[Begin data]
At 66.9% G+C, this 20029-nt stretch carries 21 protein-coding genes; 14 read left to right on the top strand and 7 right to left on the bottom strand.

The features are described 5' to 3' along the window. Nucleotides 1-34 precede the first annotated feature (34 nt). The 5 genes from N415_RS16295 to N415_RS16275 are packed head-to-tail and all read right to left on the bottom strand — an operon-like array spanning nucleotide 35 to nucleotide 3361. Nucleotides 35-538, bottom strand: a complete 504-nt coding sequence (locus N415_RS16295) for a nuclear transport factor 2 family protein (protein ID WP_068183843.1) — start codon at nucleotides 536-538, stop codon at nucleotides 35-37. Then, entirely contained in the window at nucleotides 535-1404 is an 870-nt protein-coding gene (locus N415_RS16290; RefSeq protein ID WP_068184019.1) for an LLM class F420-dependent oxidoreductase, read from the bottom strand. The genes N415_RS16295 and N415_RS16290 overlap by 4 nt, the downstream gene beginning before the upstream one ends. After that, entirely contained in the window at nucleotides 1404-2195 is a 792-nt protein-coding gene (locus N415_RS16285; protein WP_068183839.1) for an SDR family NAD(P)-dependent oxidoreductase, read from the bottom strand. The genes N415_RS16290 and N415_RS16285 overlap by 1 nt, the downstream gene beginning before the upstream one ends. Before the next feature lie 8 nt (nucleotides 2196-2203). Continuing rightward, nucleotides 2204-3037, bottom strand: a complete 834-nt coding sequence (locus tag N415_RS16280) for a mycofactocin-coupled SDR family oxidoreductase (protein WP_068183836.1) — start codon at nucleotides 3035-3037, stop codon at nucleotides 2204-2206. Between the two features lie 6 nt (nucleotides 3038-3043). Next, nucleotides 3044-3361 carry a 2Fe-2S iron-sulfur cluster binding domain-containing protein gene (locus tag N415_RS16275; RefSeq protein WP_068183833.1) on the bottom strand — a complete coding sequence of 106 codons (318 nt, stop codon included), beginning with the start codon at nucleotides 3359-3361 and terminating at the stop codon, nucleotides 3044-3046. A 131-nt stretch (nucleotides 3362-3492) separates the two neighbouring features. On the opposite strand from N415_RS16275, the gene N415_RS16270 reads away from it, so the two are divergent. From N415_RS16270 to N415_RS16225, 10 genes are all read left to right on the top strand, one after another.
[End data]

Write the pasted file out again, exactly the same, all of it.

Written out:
At 66.9% G+C, this 20029-nt stretch carries 21 protein-coding genes; 14 read left to right on the top strand and 7 right to left on the bottom strand.

The features are described 5' to 3' along the window. Nucleotides 1-34 precede the first annotated feature (34 nt). The 5 genes from N415_RS16295 to N415_RS16275 are packed head-to-tail and all read right to left on the bottom strand — an operon-like array spanning nucleotide 35 to nucleotide 3361. Nucleotides 35-538, bottom strand: a complete 504-nt coding sequence (locus N415_RS16295) for a nuclear transport factor 2 family protein (protein ID WP_068183843.1) — start codon at nucleotides 536-538, stop codon at nucleotides 35-37. Then, entirely contained in the window at nucleotides 535-1404 is an 870-nt protein-coding gene (locus N415_RS16290; RefSeq protein ID WP_068184019.1) for an LLM class F420-dependent oxidoreductase, read from the bottom strand. The genes N415_RS16295 and N415_RS16290 overlap by 4 nt, the downstream gene beginning before the upstream one ends. After that, entirely contained in the window at nucleotides 1404-2195 is a 792-nt protein-coding gene (locus N415_RS16285; protein WP_068183839.1) for an SDR family NAD(P)-dependent oxidoreductase, read from the bottom strand. The genes N415_RS16290 and N415_RS16285 overlap by 1 nt, the downstream gene beginning before the upstream one ends. Before the next feature lie 8 nt (nucleotides 2196-2203). Continuing rightward, nucleotides 2204-3037, bottom strand: a complete 834-nt coding sequence (locus tag N415_RS16280) for a mycofactocin-coupled SDR family oxidoreductase (protein WP_068183836.1) — start codon at nucleotides 3035-3037, stop codon at nucleotides 2204-2206. Between the two features lie 6 nt (nucleotides 3038-3043). Next, nucleotides 3044-3361 carry a 2Fe-2S iron-sulfur cluster binding domain-containing protein gene (locus tag N415_RS16275; RefSeq protein WP_068183833.1) on the bottom strand — a complete coding sequence of 106 codons (318 nt, stop codon included), beginning with the start codon at nucleotides 3359-3361 and terminating at the stop codon, nucleotides 3044-3046. A 131-nt stretch (nucleotides 3362-3492) separates the two neighbouring features. On the opposite strand from N415_RS16275, the gene N415_RS16270 reads away from it, so the two are divergent. From N415_RS16270 to N415_RS16225, 10 genes are all read left to right on the top strand, one after another.